Standard ($55,090): This trim comes equipped with an 8-speaker Bose audio system, 4G LTE WiFi hotspot, Bluetooth phone connectivity, passive entry, push-button start, rear vision camera, wireless phone charging and leather seats. This trim does have the option to upgrade to the 3.6-liter V-6 engine with all-wheel drive for $2K.

Luxury ($60,190): This trim is still standard with the 2.0-liter engine and RWD, but both of the 6-cylinder engines are available with AWD for an additional $2K or $6K, respectively. Features added at this trim include heated steering wheel, heated front seats, navigation, a Bose Centerpoint 10-speaker surround-sound system, surround vision, automatic parking assist with braking, forward collision alert, low-speed automatic braking, lane keep assist and blind spot monitoring.

Premium Luxury ($66,290): This trim comes standard with the 3.6-liter V-6 engine and all-wheel drive; the 3.0-liter is available for an additional $4K. Features added at this trim include the UltraView power sunroof, ventilated front seats, heated rear outboard seats, a head-up display, rear camera mirror and surround-vision recorder.

Platinum ($85,290): This top-tier trim also comes with the 3.6-liter engine, and the 3.0-liter is available for $4K. Features added at this level include magnetic ride control, quad-zone climate control, rear-seat entertainment, a Bose Panaray 34-speaker sound system, adaptive cruise control, forward and reverse automatic braking, night vision and Super Cruise.

One more pricing note: The only "standard" colors are silver and black - every other color will cost at least $625.

The CT6 comes standard with all the typical safety features you'd expect such as front and side airbags, backup camera and anti-lock brakes, but it's the available features that stand out.

In addition to autonomous emergency braking, blind-spot monitoring, lane keep assist and rear cross-traffic alert, other neat available safety technology includes night vision, autonomous rear braking and a rear-vision camera.

While I appreciate the various safety features available, I think a vehicle of Cadillac's caliber should include many, if not all of these as standard fare - especially those features available in the Driver Awareness and Convenience Package. This is an option on the base CT6 but standard as you level up to luxury.

Neither the Insurance Institute for Highway Safety nor the National Highway Traffic Safety Administration have crash tested any version of the CT6, so safety ratings are currently unavailable for this vehicle.

New for 2018
The CT6 is mostly a carry-over from 2017. The most significant addition is Super Cruise. The CT6 is the first vehicle in the Cadillac lineup to get this Level 2 autonomous technology.

A few of my favorite things
I'm not going to lie; I loved Super Cruise. While I couldn't let myself completely trust the system, it was a dream in stop-and-go traffic and nice for a long highway-ridden road trip.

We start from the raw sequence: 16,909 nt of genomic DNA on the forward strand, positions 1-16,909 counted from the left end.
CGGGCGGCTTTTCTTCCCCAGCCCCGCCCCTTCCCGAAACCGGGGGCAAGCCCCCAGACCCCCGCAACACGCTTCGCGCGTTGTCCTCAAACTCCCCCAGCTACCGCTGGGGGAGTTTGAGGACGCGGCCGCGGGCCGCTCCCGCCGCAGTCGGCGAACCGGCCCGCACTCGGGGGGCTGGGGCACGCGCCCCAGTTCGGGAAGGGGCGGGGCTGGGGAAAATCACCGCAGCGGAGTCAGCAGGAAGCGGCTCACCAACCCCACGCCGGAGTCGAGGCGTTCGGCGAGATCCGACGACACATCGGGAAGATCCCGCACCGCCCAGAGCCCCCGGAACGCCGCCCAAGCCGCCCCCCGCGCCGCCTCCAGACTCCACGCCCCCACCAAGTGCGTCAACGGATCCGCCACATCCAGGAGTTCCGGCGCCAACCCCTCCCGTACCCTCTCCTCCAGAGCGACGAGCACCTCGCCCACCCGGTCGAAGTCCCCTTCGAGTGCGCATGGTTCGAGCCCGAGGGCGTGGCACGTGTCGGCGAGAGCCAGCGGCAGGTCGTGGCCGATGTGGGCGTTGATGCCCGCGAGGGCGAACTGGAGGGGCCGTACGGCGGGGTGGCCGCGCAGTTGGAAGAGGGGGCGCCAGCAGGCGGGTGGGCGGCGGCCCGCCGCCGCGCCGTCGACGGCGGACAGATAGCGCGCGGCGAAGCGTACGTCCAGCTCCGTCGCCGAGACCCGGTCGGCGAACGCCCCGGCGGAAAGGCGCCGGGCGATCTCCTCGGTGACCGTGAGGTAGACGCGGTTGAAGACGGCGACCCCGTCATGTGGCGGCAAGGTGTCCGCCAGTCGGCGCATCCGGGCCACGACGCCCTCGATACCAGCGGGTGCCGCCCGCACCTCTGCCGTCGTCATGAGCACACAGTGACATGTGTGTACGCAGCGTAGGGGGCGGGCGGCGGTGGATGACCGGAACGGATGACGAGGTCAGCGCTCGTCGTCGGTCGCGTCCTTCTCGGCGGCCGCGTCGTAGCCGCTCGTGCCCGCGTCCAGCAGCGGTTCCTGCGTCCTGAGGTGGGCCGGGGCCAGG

The seat massagers were also high on my list of faves. The test vehicle had them in front and rear outboard seating positions, enabling pretty much every seating position to ride with added comfort.

What I can leave
I need both a volume and tuning knob on my car. I don't care how cool the volume slider looks, it's not easy to use. And having to tap buttons to change stations is frustrating. Knobs and dials, people.

Autonomous emergency braking should be standard. Full stop.

The bottom line
While I'm not a fan of the styling of the CT6, I do love the ride and handling - especially with the up-level 3.0-liter turbocharged V-6. It's fun and fast while also managing to be luxurious and comfortable - a nearly perfect touring car in my book.

The price tag starts reasonable for a large luxury sedan but gets steep quickly. And if you want any of the good safety technology, you'll have to add the Driver Awareness and Convenience Package ($3,500) to the Standard trim or start with the Luxury trim where those features are included.

However, features such as night vision and Super Cruise make me want to shell out $85K for the Platinum version.

Jill Ciminillo

Jill has been writing about cars for more than 15 years, representing the female point of view amongst her predominantly male colleagues. And since something like 80 percent of all car-buying decisions are either made by or influenced by women, that's nothing to sneeze at. Formerly the online automotive editor for the Chicago Sun-Times, the print auto editor for Pioneer Press Newspapers and the automotive editor for the Sinclair Broadcast Group, this 5th percentile (aka petite) female tells it like it is from the fun to the functional. Jill recently served as the first female president for the Midwest Automotive Media Association, and currently sits on its Board of Directors as President Emeritus. Jill is a syndicated automotive writer and acts as the managing editor for the Pickup Truck + SUV Talk website.